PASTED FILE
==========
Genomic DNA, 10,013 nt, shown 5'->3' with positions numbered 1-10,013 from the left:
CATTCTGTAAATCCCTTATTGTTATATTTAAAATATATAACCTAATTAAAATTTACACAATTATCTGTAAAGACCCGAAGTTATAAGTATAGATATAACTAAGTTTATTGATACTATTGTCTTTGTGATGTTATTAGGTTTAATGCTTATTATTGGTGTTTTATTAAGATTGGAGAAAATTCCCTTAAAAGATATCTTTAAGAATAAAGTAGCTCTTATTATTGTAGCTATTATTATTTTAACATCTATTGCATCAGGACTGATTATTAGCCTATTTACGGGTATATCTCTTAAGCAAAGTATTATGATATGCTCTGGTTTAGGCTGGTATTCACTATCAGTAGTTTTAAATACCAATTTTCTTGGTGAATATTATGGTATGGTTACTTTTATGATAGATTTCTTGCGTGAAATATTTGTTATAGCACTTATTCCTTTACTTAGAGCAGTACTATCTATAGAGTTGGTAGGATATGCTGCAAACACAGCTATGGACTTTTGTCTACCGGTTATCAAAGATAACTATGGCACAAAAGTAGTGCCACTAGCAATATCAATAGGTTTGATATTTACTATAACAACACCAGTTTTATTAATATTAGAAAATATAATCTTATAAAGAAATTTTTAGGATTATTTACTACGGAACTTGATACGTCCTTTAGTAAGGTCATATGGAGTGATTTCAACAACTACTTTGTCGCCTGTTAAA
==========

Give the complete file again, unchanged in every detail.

Genomic DNA, 10,013 nt, shown 5'->3' with positions numbered 1-10,013 from the left:
CATTCTGTAAATCCCTTATTGTTATATTTAAAATATATAACCTAATTAAAATTTACACAATTATCTGTAAAGACCCGAAGTTATAAGTATAGATATAACTAAGTTTATTGATACTATTGTCTTTGTGATGTTATTAGGTTTAATGCTTATTATTGGTGTTTTATTAAGATTGGAGAAAATTCCCTTAAAAGATATCTTTAAGAATAAAGTAGCTCTTATTATTGTAGCTATTATTATTTTAACATCTATTGCATCAGGACTGATTATTAGCCTATTTACGGGTATATCTCTTAAGCAAAGTATTATGATATGCTCTGGTTTAGGCTGGTATTCACTATCAGTAGTTTTAAATACCAATTTTCTTGGTGAATATTATGGTATGGTTACTTTTATGATAGATTTCTTGCGTGAAATATTTGTTATAGCACTTATTCCTTTACTTAGAGCAGTACTATCTATAGAGTTGGTAGGATATGCTGCAAACACAGCTATGGACTTTTGTCTACCGGTTATCAAAGATAACTATGGCACAAAAGTAGTGCCACTAGCAATATCAATAGGTTTGATATTTACTATAACAACACCAGTTTTATTAATATTAGAAAATATAATCTTATAAAGAAATTTTTAGGATTATTTACTACGGAACTTGATACGTCCTTTAGTAAGGTCATATGGAGTGATTTCAACAACTACTTTGTCGCCTGTTAAA